Your legal rights when returning to work during COVID-19

The Coronavirus Job Retention Scheme has been a lifeline for many businesses and employees in recent months, but with the scheme set to close on 31 October 2020, questions are being raised about the recent changes, what they mean for businesses and how they can affect an employee’s legal rights.  

Here’s all you need to know about returning to work and planning for the future. 

What changes have been made to the furlough scheme?

JULY: Since July, employers have been able to bring back furloughed staff, whether that be on a part-time or full-time basis. The state continued to pay 80% of salaries, with employers not required to pay anything. 

AUGUST: In August, employers were asked to start paying ER NICs (employer National Insurance contributions) and pension contributions for the hours the employee is on furlough, with the Government still paying 80% of wages. 

SEPTEMBER: September will see the Government’s contributions drop to 70% up to a cap of £2,187.50 for the hours the employee is on furlough. Employees will continue to pay ER NICs and pension contributions, as well as topping up the employee’s washes to ensure they receive 80% of their wages to a cap of £2,500. 

OCTOBER: As the closing date approaches in October, the Government’s contributions will drop again, paying 60% of employee wages up to a cap of £1,875. Employers will continue to pay ER NICs and pension contributions, as well as topping up wages to ensure they’re meeting the 80% mark. 

What do the updates mean for my future employment? 

While the employer contributions will not directly affect the employee in terms of wages and day-to-day requirements, there could be serious consequences for the business itself. 

With many organisations struggling to pick up trade throughout the pandemic, the huge disruption to business poses a risk of redundancy. The nature of the virus means that employers must consider adapting as the Coronavirus Job Retention Scheme comes to a close. 

The rules surrounding redundancy have not been changed, however, while the furlough scheme is in place (until 31 October 2020), there are some things to keep in mind including: 

 • Unfair dismissal

 • Logistical issues surrounding remote consultations 

 • Full pay is expected for an employee’s notice period, even if they have only been receiving the 80% of furlough pay 

 • Redundancy pay should be based on full salary, not furlough pay 

 • Any outstanding annual leave should be paid at the full rate of pay 

What is unfair dismissal and how can I make a claim?

If you believe you have been unfairly dismissed after two years of service, you may be eligible to make a claim. Your redundancy is legitimate if it meets one of the following criteria:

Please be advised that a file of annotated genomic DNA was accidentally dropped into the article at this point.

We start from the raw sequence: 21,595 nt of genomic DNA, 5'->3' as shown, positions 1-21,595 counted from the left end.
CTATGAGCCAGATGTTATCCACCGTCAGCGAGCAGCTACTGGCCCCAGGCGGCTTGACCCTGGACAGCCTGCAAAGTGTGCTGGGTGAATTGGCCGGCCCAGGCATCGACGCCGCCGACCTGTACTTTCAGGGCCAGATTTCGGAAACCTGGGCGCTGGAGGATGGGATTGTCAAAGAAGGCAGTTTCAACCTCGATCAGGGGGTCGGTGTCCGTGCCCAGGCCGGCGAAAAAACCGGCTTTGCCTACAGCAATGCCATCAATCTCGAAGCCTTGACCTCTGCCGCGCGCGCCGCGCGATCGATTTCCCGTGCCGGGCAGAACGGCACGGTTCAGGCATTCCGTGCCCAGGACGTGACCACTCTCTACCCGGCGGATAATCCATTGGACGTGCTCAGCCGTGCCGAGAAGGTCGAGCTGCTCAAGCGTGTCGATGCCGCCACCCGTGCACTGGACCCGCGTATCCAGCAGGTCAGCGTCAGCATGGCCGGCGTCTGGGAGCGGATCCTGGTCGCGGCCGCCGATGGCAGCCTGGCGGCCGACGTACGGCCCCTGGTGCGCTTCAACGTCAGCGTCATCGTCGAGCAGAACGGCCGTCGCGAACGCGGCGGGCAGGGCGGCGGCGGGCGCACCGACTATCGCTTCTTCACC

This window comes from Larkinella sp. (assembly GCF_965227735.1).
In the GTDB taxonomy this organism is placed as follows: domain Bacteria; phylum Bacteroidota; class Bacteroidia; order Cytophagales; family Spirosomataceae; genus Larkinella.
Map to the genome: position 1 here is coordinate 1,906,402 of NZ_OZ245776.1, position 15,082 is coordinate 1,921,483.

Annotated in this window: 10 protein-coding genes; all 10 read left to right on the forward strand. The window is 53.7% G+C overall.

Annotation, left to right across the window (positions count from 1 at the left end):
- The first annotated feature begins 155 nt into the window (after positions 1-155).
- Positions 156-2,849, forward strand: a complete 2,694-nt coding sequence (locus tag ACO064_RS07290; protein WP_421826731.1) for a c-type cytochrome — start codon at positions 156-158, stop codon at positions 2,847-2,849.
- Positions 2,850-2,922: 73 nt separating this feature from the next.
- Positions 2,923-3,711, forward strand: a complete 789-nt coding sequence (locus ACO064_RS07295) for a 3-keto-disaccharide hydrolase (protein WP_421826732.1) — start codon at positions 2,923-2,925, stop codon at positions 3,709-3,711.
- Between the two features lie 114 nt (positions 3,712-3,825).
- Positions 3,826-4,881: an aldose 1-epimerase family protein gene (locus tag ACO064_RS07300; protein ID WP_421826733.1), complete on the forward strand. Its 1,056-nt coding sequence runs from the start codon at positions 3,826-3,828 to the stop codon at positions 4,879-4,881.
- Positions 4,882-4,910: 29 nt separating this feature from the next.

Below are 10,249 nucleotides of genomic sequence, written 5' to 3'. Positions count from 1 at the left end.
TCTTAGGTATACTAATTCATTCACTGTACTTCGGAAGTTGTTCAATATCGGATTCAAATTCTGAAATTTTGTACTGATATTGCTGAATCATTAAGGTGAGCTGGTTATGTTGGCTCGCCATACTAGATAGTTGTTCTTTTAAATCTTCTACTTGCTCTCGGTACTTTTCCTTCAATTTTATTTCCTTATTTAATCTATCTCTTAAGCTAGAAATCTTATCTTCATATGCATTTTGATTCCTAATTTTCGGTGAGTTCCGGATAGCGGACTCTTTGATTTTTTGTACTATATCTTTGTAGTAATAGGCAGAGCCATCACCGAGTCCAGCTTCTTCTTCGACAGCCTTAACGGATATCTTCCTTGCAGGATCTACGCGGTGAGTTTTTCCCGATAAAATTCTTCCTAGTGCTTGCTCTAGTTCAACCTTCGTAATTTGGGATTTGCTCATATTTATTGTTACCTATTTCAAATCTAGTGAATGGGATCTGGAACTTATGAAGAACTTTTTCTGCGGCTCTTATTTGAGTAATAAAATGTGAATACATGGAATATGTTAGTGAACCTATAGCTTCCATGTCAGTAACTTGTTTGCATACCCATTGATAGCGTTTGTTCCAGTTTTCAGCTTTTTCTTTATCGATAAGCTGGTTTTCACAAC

• Your workplace closes

 • Your workplace decided it needs fewer staff members

 • Your workplace goes through a restructure and your post is no longer required

Your employment tribunal will also investigate whether your employer:

 • Tried to find any other suitable work for you

 • Offered you other work and you were informed about the job

 • Allowed you to apply for or take another job

The redundancy procedure is considered fair if your employer:

 • Provided you adequate warning of what is happening

 • Discussed with you why you are being selected for redundancy

 • Considered alternative employment for you, if it is available

How to make an unfair redundancy claim

Once you have decided to make a claim, there is a restricted time limit on going to an employment tribunal. In order to make a claim, you have 6 months less 1 day to initiate the claim in the employment tribunal.

In order to issue an employment tribunal claim, you must first obtain an Early Conciliation Certificate from ACAS. You should contact an employment law solicitor as soon as possible and they can assist with the early conciliation process. Your solicitor will help you build a strong case with your evidence, as it is the employee’s obligation to prove the redundancy was unfair.

What next?

If your case advances to an employment tribunal, there are no fees in the UK, and our team of solicitors can help you calculate how much compensation you may be entitled to if found unfairly made redundant.

During this time, extra tribunal staff are available to help conduct cases remotely, with hearings potentially taking place over the phone or online. Call our Employment Law team at 0191 500 6050 or fill out our contact form to discuss your options or begin your claim.

If you’re entitled to redundancy pay, it will be calculated using the amount you earned before you were furloughed. You can check how much redundancy pay you can get.

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